pregnant while still physically immature.

Since May 23 2013, there have been efforts to raise awareness of
this issue and mobilize support around the globe. Obstetric fistula is
one of the most serious and tragic childbirth injuriescaused by
prolonged, obstructed labour without access to timely, high-quality
medical treatment. It leaves women leaking urine, faeces or both, and
often leads to chronic medical problems, depression, social isolation
and deepening poverty. Other causes include injury during childbirth,
cancer, radiation therapy and surgical complications. Depending on the
size and location of the fistula, there may be foul-smelling vaginal
discharge or passage of stool from the vagina. Some such fistulas may
close on their own, but most need to be repaired surgically.

Hundreds of thousands of women and girls in sub-Saharan Africa, Asia,
the Arab States region, and Latin America and the Caribbean are
estimated to be living with fistula, with new cases developing every
year. As the leader of Campaign to End Fistula, UNFPA provides
strategic vision, technical guidance and support, medical supplies,
training and capacity building, as well as funds for fistula
prevention, treatment and social reintegration programmes. UNFPA also
strengthens sexual and reproductive health care and emergency
obstetric services to prevent fistula from occurring in the first
place.

Risk factors
Obstetric fistulae can also be caused by poorly performed abortions, and pelvic fracture, cancer, or radiation therapy targeted at the pelvic area, inflammatory bowel disease (such as Crohn’s disease and ulcerative colitis). Other potential causes for the development of obstetric fistulae are sexual abuse and rape, especially inconflict/post-conflict areas, and other trauma, such as surgicaltrauma.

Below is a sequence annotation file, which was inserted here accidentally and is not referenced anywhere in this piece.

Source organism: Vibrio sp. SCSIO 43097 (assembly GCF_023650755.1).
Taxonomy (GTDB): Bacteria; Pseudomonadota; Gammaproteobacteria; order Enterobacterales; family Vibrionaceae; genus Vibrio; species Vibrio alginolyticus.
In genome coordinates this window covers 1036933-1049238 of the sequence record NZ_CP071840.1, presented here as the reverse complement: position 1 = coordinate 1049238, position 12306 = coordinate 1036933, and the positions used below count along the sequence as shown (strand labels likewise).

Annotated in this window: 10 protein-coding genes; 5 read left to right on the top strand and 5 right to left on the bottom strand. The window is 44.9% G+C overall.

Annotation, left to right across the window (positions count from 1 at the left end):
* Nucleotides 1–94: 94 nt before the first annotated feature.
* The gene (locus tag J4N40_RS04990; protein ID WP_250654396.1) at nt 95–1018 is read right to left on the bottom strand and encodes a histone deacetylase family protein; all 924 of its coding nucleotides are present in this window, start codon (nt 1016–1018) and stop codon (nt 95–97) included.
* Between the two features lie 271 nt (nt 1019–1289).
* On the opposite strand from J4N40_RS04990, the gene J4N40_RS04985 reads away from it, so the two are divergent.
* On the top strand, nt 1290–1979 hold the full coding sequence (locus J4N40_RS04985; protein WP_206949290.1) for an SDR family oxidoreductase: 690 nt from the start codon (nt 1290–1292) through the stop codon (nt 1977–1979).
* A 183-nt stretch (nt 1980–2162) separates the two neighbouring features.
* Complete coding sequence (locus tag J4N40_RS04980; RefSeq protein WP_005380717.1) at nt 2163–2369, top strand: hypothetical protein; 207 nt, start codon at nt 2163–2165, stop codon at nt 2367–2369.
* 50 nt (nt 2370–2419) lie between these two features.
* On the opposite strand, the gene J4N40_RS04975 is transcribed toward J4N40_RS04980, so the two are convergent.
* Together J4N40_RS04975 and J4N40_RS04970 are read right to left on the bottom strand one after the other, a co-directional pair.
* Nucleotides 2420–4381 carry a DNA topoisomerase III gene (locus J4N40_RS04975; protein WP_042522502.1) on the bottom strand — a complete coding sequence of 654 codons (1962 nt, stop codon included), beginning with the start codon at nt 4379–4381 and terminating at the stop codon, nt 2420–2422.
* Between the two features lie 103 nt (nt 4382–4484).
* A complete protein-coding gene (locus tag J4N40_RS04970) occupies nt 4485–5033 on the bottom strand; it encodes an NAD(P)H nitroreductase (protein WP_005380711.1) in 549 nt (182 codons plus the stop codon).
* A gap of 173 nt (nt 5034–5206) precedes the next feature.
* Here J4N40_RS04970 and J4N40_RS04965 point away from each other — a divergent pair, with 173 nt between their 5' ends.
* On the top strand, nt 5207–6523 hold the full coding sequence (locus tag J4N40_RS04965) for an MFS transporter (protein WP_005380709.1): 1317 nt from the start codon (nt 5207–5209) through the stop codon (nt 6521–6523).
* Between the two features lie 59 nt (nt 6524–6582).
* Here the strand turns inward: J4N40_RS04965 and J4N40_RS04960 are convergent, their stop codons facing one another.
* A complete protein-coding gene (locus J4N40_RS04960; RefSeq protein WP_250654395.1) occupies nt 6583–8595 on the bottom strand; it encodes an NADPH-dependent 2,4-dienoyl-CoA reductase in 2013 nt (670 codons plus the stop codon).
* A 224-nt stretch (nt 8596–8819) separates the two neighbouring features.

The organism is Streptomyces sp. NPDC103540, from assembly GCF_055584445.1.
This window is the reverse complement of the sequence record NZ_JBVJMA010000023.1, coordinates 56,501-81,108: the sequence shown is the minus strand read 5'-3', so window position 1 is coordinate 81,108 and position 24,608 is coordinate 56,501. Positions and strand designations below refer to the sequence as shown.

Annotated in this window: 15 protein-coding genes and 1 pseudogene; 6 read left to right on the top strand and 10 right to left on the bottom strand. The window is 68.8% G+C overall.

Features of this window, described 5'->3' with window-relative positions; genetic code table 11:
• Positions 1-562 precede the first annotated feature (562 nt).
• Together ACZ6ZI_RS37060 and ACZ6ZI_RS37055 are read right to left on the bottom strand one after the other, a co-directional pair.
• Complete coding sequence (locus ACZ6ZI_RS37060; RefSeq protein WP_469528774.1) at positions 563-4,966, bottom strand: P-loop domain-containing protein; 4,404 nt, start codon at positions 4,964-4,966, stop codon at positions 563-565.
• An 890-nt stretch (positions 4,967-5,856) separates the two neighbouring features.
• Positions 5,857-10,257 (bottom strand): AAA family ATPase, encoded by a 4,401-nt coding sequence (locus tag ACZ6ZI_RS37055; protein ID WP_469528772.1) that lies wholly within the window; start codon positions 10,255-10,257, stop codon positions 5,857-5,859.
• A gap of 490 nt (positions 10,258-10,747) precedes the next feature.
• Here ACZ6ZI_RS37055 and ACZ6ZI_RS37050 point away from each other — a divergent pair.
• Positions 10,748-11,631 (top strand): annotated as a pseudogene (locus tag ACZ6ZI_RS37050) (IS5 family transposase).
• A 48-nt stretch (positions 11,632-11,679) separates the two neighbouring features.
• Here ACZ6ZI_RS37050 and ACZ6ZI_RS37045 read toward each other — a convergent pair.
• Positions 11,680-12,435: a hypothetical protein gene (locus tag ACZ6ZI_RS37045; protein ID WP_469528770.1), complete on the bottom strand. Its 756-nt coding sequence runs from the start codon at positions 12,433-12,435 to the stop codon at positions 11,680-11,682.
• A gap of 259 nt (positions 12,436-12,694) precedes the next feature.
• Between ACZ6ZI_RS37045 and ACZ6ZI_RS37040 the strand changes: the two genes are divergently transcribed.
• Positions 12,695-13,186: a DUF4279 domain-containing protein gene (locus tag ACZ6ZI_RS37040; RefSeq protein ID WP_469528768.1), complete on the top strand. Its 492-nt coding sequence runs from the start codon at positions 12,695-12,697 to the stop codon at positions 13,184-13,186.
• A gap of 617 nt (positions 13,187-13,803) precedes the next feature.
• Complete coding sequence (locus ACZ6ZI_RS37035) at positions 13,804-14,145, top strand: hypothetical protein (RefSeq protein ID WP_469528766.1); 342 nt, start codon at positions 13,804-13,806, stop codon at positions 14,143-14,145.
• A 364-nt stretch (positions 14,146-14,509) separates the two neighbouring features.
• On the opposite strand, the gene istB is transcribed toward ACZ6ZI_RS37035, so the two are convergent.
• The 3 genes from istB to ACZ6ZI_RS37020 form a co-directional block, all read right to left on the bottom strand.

In the developed world, such as the USA, the primary cause ofobstetric fistulae, particularly RVF, is the use of episiotomy andforceps. Primary risk factors include early or closely spacedpregnancies and lack of access to emergency obstetric care. Forexample, a 1983 study in Nigeria found that 54.8 percent of thevictims were under 20 years of age, and 64.4 percent gave birth athome or in poorly equipped local clinics. When available at all,cesarean sections and other medical interventions are usually notperformed until after tissue damage has already been done.